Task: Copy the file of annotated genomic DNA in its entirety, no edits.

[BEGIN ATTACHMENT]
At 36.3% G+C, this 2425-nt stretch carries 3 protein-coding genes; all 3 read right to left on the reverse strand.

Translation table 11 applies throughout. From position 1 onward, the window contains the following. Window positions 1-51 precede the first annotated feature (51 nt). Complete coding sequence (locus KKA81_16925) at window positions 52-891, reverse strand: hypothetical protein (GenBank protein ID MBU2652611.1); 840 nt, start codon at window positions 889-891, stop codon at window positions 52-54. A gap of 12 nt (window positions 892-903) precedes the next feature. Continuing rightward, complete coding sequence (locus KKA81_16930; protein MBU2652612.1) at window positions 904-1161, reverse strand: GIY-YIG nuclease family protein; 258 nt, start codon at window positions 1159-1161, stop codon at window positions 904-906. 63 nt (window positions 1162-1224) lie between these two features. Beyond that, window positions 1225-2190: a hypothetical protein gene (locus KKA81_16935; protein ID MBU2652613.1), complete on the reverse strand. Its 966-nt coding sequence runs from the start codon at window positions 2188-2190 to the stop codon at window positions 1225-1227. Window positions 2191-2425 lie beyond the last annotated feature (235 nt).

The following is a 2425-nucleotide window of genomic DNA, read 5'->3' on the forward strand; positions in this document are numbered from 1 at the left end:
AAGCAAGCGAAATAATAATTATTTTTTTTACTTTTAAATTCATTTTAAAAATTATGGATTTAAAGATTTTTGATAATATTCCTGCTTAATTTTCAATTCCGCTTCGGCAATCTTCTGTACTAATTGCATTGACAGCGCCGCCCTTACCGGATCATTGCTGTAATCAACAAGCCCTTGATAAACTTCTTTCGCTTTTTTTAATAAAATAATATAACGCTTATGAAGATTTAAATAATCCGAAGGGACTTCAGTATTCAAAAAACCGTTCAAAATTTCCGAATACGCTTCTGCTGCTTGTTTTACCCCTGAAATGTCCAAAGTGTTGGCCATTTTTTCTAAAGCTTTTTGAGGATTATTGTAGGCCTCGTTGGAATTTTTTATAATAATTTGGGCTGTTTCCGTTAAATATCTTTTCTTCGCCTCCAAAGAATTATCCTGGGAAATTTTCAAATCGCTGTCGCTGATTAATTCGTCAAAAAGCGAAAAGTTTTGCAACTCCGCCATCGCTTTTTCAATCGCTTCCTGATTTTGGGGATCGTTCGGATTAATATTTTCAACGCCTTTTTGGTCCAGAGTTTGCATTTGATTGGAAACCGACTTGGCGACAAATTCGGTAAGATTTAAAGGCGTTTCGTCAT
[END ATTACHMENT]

At 36.3% G+C, this 2425-nt stretch carries 3 protein-coding genes; all 3 read right to left on the reverse strand.

Translation table 11 applies throughout. From position 1 onward, the window contains the following. Window positions 1-51 precede the first annotated feature (51 nt). Complete coding sequence (locus KKA81_16925) at window positions 52-891, reverse strand: hypothetical protein (GenBank protein ID MBU2652611.1); 840 nt, start codon at window positions 889-891, stop codon at window positions 52-54. A gap of 12 nt (window positions 892-903) precedes the next feature. Continuing rightward, complete coding sequence (locus KKA81_16930; protein MBU2652612.1) at window positions 904-1161, reverse strand: GIY-YIG nuclease family protein; 258 nt, start codon at window positions 1159-1161, stop codon at window positions 904-906. 63 nt (window positions 1162-1224) lie between these two features. Beyond that, window positions 1225-2190: a hypothetical protein gene (locus KKA81_16935; protein ID MBU2652613.1), complete on the reverse strand. Its 966-nt coding sequence runs from the start codon at window positions 2188-2190 to the stop codon at window positions 1225-1227. Window positions 2191-2425 lie beyond the last annotated feature (235 nt).

The following is a 2425-nucleotide window of genomic DNA, read 5'->3' on the forward strand; positions in this document are numbered from 1 at the left end:
AAGCAAGCGAAATAATAATTATTTTTTTTACTTTTAAATTCATTTTAAAAATTATGGATTTAAAGATTTTTGATAATATTCCTGCTTAATTTTCAATTCCGCTTCGGCAATCTTCTGTACTAATTGCATTGACAGCGCCGCCCTTACCGGATCATTGCTGTAATCAACAAGCCCTTGATAAACTTCTTTCGCTTTTTTTAATAAAATAATATAACGCTTATGAAGATTTAAATAATCCGAAGGGACTTCAGTATTCAAAAAACCGTTCAAAATTTCCGAATACGCTTCTGCTGCTTGTTTTACCCCTGAAATGTCCAAAGTGTTGGCCATTTTTTCTAAAGCTTTTTGAGGATTATTGTAGGCCTCGTTGGAATTTTTTATAATAATTTGGGCTGTTTCCGTTAAATATCTTTTCTTCGCCTCCAAAGAATTATCCTGGGAAATTTTCAAATCGCTGTCGCTGATTAATTCGTCAAAAAGCGAAAAGTTTTGCAACTCCGCCATCGCTTTTTCAATCGCTTCCTGATTTTGGGGATCGTTCGGATTAATATTTTCAACGCCTTTTTGGTCCAGAGTTTGCATTTGATTGGAAACCGACTTGGCGACAAATTCGGTAAGATTTAAAGGCGTTTCGTCAT